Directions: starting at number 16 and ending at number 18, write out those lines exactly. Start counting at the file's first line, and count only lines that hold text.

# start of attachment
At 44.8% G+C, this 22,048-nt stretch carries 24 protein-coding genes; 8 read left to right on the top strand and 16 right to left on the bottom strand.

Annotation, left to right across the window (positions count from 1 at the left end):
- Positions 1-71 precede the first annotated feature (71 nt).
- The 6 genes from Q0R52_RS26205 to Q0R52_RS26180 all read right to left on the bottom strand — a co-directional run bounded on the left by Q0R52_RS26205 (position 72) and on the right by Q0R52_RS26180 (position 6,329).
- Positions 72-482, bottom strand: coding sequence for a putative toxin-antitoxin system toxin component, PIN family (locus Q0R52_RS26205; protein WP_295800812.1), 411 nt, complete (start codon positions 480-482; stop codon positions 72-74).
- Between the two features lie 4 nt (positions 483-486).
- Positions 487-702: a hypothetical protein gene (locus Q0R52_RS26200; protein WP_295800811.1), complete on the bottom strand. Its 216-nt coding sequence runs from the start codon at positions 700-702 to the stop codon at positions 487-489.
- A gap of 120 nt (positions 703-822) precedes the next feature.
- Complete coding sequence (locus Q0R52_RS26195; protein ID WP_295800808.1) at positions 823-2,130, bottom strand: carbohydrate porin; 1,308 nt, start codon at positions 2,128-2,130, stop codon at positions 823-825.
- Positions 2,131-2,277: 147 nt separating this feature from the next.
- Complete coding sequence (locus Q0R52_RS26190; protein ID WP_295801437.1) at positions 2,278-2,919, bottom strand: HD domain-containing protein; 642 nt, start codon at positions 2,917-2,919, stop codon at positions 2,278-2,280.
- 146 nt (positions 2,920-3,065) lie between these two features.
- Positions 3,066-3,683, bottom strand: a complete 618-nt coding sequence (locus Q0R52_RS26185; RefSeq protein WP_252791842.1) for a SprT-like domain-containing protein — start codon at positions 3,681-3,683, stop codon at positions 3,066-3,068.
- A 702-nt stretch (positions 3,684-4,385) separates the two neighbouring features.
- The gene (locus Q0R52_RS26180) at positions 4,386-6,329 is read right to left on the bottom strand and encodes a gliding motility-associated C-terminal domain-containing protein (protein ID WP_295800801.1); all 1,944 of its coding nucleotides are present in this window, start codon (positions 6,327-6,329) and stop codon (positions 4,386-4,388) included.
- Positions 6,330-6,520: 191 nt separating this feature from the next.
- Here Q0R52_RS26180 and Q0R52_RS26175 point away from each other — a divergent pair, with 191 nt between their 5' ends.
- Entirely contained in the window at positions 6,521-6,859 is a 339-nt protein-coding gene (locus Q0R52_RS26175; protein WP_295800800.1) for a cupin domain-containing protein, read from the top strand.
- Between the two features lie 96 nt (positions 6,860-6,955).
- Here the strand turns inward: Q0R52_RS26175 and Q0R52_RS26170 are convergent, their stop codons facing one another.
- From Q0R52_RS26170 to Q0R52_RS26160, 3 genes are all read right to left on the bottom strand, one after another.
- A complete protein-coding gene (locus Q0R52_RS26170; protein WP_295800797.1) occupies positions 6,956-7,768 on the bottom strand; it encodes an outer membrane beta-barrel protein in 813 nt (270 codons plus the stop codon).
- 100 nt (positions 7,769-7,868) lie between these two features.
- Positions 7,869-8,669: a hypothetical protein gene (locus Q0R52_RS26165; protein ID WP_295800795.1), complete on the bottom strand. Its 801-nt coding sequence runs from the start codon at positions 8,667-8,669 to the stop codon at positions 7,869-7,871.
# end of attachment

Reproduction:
- Positions 6,330-6,520: 191 nt separating this feature from the next.
- Here Q0R52_RS26180 and Q0R52_RS26175 point away from each other — a divergent pair, with 191 nt between their 5' ends.
- Entirely contained in the window at positions 6,521-6,859 is a 339-nt protein-coding gene (locus Q0R52_RS26175; protein WP_295800800.1) for a cupin domain-containing protein, read from the top strand.